However, one area of neglect is to have major shopping malls open later into the evening instead of closing prematurely at the godforsaken early time of 9.00pm or 9.30pm. And by major shopping malls, I refer to the malls along Singapore’s premier shopping district that is Orchard Road, such as Paragon and Takashimaya, not just Mustafa Centre (Singapore’s only 24-hour shopping centre till date, which sells mid-range products at cheap prices and is located away from the city area).

With tidal changes in the lifestyles of Singaporeans, late-night shopping ought to be the norm, instead of the exception that is marketed as a weekly event.

The implementation of the five-day work-week has resulted in students staying back in schools later into the day with their co-curricular activities and extra tutorial commitments. Similarly, professionals are knocking off work later and later into the evening as well. All this translates into a lack of retail time should shops continue to close early.

Great Singapore SaleThis is especially so with the current Great Singapore Sale (GSS), a prime opportunity to milk the wallets, of both incoming tourists and local Singaporeans alike, dry.

How is Singapore going to gain an edge as a retail haven over regional shopping districts which offer a wider range of products at cheaper prices continue to baffle me. Furthermore, shops in these districts such as Hong Kong and Taipei open later into the night catering for the late-night shopping crowd. True that they may open later in the day instead, but who’s complaining?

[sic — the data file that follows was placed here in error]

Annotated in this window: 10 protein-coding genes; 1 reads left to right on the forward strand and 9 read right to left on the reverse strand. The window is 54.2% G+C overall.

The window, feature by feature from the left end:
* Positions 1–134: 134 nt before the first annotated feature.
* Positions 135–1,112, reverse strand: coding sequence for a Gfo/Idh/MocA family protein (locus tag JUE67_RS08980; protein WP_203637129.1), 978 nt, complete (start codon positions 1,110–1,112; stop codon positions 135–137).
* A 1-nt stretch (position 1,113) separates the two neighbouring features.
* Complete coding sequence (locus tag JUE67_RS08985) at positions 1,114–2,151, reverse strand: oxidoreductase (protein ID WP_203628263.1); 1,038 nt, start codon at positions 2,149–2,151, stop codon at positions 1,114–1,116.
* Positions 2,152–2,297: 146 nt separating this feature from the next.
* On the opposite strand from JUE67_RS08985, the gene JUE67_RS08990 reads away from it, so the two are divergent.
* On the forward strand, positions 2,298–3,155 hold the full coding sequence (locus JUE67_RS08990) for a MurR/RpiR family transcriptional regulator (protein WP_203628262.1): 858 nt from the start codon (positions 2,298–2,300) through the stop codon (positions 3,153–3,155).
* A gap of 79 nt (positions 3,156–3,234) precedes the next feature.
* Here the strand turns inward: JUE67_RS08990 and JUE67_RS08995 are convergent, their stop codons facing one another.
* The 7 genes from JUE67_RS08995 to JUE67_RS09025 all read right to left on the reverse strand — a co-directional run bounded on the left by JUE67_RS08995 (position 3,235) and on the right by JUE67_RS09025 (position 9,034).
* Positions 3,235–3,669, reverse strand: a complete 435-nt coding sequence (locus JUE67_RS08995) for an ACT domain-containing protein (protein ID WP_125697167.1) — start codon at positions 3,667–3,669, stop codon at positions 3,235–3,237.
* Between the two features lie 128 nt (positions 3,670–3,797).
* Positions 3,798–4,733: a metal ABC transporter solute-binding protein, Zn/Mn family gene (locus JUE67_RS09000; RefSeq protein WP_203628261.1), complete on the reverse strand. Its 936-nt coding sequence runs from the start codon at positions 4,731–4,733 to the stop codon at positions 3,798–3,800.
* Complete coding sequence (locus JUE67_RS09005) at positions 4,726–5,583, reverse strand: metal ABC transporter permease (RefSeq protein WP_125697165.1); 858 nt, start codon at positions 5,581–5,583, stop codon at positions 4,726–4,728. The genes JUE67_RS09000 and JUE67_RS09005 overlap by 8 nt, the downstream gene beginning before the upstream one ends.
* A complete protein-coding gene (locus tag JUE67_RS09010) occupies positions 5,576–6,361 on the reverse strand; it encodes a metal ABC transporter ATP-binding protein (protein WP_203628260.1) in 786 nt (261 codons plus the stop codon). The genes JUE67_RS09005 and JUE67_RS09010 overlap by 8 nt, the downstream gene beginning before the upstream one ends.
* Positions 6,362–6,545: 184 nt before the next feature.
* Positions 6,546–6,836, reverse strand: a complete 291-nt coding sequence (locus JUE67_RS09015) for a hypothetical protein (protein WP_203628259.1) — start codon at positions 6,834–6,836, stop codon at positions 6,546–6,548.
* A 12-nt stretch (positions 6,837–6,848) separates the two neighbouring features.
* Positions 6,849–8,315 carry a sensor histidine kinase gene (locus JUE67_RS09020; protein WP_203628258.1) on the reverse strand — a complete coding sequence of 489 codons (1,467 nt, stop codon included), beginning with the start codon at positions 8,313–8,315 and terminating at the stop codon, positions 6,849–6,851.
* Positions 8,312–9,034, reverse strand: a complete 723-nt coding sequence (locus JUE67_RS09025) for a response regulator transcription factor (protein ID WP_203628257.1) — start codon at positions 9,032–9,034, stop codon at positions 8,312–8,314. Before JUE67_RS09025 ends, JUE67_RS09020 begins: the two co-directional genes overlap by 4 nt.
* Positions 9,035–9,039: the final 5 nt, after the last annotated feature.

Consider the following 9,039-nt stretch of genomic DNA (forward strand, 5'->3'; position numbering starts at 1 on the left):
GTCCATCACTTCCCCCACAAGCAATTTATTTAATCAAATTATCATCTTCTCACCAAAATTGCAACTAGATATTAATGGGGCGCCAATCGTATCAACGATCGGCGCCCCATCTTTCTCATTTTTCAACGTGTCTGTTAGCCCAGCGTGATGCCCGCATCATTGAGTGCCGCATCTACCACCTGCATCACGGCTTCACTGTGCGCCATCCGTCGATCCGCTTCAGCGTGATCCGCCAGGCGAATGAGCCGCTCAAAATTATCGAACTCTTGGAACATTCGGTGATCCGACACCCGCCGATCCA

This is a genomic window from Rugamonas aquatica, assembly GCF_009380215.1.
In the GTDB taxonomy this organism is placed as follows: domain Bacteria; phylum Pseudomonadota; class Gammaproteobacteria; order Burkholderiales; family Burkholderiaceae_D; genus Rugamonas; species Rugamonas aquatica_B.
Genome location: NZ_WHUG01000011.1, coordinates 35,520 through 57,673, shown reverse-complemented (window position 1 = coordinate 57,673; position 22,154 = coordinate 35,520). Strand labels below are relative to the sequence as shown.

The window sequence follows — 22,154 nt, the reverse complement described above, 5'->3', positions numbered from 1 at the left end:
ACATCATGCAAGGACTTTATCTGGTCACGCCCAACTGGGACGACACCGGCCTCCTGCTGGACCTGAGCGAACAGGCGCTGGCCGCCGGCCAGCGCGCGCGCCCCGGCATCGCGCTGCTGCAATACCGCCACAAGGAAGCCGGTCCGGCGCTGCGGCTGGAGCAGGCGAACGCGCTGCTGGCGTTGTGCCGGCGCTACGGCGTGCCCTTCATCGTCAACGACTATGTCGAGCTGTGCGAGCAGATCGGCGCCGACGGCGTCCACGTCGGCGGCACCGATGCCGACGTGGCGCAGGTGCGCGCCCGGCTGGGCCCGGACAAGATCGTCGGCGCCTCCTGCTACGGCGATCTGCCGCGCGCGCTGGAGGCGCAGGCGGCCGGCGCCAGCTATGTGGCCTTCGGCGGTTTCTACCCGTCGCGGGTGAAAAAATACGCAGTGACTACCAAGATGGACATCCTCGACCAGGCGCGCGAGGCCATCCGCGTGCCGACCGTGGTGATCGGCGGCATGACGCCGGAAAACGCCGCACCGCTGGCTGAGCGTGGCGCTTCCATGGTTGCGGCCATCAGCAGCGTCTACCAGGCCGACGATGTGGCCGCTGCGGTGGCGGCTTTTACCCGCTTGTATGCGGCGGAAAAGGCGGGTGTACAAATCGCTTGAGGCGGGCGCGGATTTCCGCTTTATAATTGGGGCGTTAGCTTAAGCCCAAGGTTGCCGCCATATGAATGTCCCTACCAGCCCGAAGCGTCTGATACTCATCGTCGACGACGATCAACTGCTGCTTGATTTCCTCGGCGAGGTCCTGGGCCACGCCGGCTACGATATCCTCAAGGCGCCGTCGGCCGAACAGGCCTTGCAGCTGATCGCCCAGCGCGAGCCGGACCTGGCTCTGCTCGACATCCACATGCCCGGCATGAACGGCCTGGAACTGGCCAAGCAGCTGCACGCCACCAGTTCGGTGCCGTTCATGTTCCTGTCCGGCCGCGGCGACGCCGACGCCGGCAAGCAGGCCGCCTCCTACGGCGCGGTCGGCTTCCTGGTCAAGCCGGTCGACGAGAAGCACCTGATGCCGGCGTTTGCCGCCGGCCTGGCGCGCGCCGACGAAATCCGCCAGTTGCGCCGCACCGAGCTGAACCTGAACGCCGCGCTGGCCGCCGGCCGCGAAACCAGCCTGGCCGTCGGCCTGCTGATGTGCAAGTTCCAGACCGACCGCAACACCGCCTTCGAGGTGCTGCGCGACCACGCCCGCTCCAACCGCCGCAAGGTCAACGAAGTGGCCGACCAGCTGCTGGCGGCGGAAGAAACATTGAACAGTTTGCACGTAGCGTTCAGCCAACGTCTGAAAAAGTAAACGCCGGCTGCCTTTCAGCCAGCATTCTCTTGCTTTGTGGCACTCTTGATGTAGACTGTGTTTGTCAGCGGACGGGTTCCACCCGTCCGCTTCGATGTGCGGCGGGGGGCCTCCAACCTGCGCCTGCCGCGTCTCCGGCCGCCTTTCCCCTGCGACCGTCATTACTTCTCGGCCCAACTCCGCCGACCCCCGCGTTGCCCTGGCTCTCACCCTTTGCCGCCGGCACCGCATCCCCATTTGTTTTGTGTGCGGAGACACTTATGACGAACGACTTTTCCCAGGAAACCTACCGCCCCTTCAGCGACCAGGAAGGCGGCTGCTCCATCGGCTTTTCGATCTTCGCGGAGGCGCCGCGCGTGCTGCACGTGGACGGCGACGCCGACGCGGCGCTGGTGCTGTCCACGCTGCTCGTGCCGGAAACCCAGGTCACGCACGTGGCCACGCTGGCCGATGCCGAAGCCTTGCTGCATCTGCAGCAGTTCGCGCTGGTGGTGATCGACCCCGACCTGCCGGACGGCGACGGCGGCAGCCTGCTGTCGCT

It is apparent that crowds flock to shops later in the night as opposed to earlier in the day, evident from observing crowd flow along Orchard Road.

With the impending opening of the Integrated Resorts and the annual Formula One race promising to draw a flurry of crowds to our sunny garden city, many tourists could find themselves disappointed with the minimal amount of time there is for shopping, or, for the lack of activities to do after shops close at 9.30pm and before midnight, when crowds start to pack local clubs.

Instead of writing off late-night stragglers, why not offer them the opportunity to shop by opening doors slightly later, till about 11.00pm instead?

The Sunday Times editorial (22/06/2008 ) on “Stars at home or aboard – let’s cheer them both” threw up the quandary of how Singaporeans are generally apathetic in showing support for talented local individuals.

For the purpose of this discussion, we shall overlook local born-and-bred MediaCorp TV artistes, who generally film local drama serials without any real opportunities to break into the overseas market. These artistes naturally appeal to the mainstream masses, as watching television forms one of the most popular pastimes in the country. This is especially so for the local evening drama serials filling both the 7pm and 9pm slots. Of course, there are instances when local drama serials are marketed overseas (for instance, The Return of the Condor Heroes in 1997, which ignited regional fan bases for local stars such as Fann Wong and Christopher Lee), but that is another story. As such, it is hardly surprising that most of them make their mark and are popular among locals alike.